This week’s report looks at four malicious code: the worms, Sory (W32/Sory), Kickin (W32/Kickin) and Winur (W32/P2P.Winur.C), and the Trojan AOL.Aim (Trj/PSW.AOL.Aim).
Sory obtains confidential information from the affected computer and sends it out to an Internet address. The data sent out by Sory includes the operating system version, the CPU number, type and speed, the amount of RAM and the e-mail address of the affected user. Similarly, Sory logs the keystrokes entered by the user of the infected computer and saves them in a file, which it also sends out. By doing this, the recipient of the message can access confidential information belonging to the user, such as the passwords for accessing certain services.
This worm spreads across networks and through computers with an English or Turkish operating system installed.
Winur.C is designed to spread rapidly through P2P (peer-to-peer) file sharing programs, such as WinMX, KaZaa or Edonkey. Once a machine is infected, the worm carries out a DoS (denial of service) attack against the www.whitepower.org web page, as well as deleting certain antivirus programs.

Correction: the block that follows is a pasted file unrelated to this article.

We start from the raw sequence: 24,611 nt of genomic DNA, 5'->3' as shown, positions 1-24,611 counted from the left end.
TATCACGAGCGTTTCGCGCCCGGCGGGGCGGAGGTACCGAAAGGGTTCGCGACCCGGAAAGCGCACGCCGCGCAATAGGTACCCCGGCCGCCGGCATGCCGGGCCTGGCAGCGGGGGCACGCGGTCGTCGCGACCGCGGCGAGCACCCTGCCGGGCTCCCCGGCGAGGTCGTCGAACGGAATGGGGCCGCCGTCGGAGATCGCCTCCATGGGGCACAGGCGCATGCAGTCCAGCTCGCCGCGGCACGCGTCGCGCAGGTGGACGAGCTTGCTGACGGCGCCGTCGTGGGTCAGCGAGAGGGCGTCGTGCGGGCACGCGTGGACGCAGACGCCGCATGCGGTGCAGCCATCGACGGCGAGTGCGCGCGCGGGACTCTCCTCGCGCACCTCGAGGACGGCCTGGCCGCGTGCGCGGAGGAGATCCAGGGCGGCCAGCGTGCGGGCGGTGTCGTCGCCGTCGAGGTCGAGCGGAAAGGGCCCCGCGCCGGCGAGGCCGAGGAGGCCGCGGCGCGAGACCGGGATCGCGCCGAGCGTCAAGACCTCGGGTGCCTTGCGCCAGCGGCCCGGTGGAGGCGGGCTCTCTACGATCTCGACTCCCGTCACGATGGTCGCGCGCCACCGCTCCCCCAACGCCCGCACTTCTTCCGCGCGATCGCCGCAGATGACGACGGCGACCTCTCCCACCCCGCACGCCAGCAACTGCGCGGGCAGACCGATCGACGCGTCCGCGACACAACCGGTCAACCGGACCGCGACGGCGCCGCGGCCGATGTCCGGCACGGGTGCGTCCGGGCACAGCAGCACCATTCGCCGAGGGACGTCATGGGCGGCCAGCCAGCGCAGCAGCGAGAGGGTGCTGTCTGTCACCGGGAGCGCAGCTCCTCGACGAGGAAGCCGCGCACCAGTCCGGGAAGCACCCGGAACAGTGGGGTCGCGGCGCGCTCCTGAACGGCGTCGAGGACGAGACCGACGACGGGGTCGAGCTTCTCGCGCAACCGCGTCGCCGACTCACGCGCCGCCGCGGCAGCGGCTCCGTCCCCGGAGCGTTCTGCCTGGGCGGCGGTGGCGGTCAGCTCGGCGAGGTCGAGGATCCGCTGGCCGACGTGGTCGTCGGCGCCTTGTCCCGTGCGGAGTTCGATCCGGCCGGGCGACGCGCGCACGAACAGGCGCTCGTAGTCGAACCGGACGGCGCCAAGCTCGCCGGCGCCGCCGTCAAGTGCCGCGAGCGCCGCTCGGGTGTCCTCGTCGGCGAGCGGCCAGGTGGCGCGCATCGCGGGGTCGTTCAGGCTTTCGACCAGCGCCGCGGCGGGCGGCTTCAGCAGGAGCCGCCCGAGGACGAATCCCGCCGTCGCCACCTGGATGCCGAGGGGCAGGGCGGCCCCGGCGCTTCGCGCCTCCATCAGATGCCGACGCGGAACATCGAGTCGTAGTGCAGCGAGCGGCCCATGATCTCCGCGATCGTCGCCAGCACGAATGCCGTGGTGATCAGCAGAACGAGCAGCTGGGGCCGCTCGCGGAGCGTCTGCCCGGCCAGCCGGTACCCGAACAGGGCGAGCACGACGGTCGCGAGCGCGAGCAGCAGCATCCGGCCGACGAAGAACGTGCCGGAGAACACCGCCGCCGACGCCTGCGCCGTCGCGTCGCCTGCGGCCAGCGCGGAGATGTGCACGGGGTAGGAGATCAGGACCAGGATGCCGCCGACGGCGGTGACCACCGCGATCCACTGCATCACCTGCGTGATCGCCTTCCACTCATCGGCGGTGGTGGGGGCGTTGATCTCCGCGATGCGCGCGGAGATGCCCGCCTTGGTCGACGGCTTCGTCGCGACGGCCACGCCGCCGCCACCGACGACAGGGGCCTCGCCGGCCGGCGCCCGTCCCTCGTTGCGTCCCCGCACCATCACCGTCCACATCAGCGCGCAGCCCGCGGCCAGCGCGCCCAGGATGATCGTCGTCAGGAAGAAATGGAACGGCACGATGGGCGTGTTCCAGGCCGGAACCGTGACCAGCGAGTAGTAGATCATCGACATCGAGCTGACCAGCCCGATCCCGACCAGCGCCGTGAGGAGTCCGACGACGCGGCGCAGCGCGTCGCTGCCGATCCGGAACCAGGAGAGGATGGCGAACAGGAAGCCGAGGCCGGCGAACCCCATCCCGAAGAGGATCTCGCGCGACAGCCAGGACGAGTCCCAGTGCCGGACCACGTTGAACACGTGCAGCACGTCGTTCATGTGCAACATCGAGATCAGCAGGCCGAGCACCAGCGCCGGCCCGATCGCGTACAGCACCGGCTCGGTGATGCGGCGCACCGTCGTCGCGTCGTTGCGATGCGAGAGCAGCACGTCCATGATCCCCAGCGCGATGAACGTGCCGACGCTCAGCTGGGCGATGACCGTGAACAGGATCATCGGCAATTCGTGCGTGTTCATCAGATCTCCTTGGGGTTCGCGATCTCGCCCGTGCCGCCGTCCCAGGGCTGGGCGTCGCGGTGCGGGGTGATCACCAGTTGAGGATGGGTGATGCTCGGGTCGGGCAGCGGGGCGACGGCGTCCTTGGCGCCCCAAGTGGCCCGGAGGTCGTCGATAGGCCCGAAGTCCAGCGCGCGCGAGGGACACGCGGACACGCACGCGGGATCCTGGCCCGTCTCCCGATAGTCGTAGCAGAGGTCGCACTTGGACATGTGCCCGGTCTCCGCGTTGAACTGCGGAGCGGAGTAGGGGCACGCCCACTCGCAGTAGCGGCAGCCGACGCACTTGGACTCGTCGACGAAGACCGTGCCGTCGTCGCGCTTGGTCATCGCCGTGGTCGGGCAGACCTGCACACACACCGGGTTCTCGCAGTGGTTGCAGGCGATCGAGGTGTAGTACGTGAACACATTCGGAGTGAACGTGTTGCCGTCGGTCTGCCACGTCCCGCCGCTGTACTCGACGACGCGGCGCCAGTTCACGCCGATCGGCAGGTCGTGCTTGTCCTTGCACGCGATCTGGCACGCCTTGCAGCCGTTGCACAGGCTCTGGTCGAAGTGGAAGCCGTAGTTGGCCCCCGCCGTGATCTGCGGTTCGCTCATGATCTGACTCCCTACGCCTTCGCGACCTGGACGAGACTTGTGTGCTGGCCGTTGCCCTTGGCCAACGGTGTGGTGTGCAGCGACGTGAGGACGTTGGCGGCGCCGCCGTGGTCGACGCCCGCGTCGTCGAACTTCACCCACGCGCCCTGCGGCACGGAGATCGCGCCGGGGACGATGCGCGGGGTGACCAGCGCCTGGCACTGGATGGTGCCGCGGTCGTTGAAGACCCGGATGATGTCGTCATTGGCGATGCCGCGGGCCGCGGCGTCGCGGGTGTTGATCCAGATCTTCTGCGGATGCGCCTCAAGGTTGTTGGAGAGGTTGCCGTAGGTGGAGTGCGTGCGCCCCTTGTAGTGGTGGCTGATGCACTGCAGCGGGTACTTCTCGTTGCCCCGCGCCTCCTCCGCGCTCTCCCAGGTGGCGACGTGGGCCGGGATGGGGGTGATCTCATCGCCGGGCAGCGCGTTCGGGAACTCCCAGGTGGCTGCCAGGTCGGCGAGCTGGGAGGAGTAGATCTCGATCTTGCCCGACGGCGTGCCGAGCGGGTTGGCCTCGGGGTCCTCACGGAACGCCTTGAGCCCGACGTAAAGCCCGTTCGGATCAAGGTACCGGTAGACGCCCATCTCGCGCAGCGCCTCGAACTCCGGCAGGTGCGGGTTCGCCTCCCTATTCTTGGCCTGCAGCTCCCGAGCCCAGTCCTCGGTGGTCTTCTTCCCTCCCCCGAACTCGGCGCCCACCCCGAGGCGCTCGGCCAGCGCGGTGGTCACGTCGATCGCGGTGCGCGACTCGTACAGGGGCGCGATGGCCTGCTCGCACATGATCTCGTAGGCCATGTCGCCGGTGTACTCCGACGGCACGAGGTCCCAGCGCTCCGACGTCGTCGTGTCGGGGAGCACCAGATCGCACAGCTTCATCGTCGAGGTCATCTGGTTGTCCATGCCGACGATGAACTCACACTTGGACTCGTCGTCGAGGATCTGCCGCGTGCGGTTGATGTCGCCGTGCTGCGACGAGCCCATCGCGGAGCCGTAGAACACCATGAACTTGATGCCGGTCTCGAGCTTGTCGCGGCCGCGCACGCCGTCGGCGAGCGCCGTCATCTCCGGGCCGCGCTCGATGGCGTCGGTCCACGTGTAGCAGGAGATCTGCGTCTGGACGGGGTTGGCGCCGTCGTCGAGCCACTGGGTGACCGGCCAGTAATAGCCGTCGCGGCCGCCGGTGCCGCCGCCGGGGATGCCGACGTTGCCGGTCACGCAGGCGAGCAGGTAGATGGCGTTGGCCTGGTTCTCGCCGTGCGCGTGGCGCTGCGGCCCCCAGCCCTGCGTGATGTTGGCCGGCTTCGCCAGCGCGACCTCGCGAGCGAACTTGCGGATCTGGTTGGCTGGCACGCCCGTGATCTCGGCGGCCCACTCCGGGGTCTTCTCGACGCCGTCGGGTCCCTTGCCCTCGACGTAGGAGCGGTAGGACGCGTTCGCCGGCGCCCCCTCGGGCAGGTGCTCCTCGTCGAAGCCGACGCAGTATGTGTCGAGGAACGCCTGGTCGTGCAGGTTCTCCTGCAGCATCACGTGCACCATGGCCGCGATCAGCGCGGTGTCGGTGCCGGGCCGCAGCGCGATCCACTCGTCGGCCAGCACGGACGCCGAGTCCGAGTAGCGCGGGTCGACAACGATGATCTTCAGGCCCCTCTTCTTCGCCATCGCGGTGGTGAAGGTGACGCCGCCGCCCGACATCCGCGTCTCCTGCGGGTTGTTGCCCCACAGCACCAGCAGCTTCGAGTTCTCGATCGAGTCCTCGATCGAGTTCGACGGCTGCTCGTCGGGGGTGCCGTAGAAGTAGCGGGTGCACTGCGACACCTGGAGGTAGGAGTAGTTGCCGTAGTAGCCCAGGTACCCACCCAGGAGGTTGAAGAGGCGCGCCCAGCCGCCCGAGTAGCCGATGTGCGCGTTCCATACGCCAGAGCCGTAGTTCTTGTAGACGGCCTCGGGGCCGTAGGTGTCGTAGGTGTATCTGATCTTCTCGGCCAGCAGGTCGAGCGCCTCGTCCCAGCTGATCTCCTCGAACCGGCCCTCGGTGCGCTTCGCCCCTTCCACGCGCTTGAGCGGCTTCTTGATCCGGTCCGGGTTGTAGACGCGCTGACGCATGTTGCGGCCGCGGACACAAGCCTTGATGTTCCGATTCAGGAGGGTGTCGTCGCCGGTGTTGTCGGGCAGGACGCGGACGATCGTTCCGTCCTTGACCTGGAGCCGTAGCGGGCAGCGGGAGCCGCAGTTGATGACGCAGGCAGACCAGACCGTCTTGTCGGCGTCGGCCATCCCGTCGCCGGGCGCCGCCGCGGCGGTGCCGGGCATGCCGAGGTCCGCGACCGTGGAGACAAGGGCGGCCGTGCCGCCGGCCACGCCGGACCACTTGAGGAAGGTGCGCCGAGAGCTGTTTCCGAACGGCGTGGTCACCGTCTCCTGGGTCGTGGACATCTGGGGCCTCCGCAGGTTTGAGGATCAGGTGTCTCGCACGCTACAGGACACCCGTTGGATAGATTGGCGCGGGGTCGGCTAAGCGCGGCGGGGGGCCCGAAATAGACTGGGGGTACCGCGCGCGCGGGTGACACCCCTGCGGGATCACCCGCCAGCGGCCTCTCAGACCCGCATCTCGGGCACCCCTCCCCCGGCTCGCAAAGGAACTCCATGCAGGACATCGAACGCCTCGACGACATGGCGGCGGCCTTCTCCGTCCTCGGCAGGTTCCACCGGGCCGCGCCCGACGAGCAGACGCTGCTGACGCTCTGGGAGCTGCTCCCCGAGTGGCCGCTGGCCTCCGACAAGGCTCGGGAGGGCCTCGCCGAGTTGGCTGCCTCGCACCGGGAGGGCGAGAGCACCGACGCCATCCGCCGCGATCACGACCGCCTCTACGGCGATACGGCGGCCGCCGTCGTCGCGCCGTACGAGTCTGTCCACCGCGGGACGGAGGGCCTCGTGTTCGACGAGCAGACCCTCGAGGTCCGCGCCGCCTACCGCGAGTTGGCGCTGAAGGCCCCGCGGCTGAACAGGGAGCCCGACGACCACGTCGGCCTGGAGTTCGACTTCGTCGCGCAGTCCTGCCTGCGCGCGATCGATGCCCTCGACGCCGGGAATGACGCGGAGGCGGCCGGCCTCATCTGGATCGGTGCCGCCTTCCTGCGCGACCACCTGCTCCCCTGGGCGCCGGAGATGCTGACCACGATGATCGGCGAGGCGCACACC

It also copies a lot of personal files from the infected computer to the P2P program shared directories. In this way, these files could be accessible to the virus author or any other user of these applications.
The Kickin worm spreads via e-mail using its own SMTP engine, although it also spreads via IRC and P2P applications. W32/Kickin infects Win9x, NT, 2000 and XP and is programmed in Microsoft Visual C 6.00. This worm scours the computer’s memory for a particular series of processes (related to security and antivirus software) and terminates those that it finds active.
The messages used by W32/Kickin try to trick users into running the infected file with references to topics such as SARS (Severe Acute Respiratory Syndrome), patches, love letters, games, photos of celebrities, etc.
W32/Kickin creates a script.ini file containing its code so as to spread via mIRC. It also copies itself to P2P application shared directories (KaZaA, Bearhsare, Edonkey2000 and Morpheus).
Finally, AOL.Aim is a Trojan that steals the access data of the users of the America On Line (AOL) instant messaging service. The data it obtains is the user name and password. It then sends this information to the virus author.
AOL.Aim uses various means to spread: e-mail messages with an infected document, computer networks, CD-ROMs, Internet downloads, FTP, floppy disks, etc.